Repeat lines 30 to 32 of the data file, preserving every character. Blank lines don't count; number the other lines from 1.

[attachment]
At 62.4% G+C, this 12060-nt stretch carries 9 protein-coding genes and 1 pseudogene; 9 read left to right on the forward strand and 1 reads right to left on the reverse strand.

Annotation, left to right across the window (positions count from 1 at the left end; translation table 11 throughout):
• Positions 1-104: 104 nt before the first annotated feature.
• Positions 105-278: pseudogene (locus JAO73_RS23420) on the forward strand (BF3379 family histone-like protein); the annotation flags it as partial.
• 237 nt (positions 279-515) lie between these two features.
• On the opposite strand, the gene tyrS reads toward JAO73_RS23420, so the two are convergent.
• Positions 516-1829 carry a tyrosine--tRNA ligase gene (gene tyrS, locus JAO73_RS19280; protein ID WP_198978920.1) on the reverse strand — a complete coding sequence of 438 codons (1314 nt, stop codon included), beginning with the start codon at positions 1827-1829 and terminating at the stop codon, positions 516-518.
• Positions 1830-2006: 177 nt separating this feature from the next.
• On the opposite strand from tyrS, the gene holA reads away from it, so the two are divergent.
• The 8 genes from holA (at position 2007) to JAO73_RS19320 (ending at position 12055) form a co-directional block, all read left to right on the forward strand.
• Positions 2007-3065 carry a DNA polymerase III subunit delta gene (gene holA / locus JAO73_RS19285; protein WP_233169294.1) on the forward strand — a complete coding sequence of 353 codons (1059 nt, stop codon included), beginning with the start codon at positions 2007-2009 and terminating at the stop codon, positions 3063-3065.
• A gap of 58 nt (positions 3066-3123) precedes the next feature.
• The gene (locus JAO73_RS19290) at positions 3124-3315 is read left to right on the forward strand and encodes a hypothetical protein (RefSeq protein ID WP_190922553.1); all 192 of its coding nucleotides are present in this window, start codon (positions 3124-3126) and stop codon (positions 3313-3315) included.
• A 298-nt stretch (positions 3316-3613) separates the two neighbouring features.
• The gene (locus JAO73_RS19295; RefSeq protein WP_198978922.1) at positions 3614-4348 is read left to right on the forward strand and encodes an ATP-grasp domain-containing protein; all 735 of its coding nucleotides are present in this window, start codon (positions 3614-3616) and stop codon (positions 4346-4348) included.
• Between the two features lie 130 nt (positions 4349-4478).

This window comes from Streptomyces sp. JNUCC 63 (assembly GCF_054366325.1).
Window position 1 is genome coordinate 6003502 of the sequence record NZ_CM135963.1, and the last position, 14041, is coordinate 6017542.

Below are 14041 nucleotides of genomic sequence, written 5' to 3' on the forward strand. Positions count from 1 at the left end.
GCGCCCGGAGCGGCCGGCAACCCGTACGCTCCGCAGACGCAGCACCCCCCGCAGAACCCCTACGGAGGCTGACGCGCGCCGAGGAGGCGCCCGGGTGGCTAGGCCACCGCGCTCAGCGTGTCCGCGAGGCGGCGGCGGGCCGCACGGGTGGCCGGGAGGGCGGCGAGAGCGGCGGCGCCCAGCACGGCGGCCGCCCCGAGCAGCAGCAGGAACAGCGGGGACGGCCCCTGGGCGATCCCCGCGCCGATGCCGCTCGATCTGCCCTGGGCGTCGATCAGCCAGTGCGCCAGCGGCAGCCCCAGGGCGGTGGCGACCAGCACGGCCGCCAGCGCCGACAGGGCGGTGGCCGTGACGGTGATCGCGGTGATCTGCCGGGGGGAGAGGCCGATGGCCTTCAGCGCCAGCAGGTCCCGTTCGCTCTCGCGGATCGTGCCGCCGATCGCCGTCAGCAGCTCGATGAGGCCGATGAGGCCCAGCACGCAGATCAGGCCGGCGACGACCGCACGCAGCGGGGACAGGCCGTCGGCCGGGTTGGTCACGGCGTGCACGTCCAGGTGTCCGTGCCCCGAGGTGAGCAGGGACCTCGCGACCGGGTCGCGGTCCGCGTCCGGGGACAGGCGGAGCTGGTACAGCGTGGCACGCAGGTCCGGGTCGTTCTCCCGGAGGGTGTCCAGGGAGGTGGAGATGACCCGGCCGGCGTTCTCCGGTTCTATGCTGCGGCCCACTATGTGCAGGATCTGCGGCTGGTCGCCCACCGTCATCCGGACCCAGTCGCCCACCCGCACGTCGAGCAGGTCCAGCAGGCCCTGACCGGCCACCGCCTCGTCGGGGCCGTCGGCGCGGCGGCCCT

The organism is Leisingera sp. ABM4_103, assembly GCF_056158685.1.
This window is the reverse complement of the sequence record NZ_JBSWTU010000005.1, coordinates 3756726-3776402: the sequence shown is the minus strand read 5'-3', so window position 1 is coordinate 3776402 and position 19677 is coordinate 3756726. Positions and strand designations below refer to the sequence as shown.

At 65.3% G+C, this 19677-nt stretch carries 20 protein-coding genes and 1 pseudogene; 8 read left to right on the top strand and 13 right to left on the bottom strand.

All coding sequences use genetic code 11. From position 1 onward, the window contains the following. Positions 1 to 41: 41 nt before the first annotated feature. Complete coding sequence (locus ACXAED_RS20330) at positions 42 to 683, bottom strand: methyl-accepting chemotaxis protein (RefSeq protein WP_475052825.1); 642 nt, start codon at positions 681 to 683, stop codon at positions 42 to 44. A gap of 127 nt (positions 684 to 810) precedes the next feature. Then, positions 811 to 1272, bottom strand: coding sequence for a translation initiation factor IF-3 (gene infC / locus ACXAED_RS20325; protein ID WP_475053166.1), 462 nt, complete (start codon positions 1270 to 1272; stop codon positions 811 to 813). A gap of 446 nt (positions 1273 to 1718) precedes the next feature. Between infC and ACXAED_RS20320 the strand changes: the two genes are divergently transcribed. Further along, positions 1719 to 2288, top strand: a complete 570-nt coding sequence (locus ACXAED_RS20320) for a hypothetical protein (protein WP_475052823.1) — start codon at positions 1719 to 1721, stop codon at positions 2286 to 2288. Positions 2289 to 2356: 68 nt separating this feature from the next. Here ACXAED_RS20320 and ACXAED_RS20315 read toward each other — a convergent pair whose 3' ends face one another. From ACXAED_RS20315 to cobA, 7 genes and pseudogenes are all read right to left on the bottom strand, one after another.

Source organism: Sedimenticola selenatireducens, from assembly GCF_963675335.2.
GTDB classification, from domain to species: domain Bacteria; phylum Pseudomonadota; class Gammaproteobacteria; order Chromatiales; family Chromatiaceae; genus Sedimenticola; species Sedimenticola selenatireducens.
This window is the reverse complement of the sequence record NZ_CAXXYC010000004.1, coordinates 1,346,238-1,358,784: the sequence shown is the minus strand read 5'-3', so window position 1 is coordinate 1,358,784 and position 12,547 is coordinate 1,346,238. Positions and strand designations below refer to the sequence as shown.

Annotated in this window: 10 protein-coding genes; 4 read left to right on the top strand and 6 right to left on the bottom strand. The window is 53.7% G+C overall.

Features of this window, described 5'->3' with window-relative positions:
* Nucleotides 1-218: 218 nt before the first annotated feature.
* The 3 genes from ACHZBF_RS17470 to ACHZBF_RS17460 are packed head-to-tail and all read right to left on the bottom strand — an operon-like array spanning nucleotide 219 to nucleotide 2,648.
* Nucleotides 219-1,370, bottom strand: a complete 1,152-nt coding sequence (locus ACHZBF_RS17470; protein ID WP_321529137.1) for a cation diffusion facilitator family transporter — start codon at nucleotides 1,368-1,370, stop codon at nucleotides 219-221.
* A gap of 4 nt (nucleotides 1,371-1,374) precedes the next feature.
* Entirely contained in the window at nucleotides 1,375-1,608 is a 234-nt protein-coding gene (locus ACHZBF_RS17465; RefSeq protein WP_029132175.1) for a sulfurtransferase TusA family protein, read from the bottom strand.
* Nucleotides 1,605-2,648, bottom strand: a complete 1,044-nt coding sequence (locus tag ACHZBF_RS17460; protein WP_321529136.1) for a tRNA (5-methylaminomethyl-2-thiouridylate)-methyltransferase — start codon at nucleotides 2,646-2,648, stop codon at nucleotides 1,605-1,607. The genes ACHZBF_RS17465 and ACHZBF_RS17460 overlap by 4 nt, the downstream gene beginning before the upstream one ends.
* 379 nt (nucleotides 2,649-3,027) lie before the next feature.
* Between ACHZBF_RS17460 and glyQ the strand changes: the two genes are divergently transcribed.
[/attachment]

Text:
* Nucleotides 1-218: 218 nt before the first annotated feature.
* The 3 genes from ACHZBF_RS17470 to ACHZBF_RS17460 are packed head-to-tail and all read right to left on the bottom strand — an operon-like array spanning nucleotide 219 to nucleotide 2,648.
* Nucleotides 219-1,370, bottom strand: a complete 1,152-nt coding sequence (locus ACHZBF_RS17470; protein ID WP_321529137.1) for a cation diffusion facilitator family transporter — start codon at nucleotides 1,368-1,370, stop codon at nucleotides 219-221.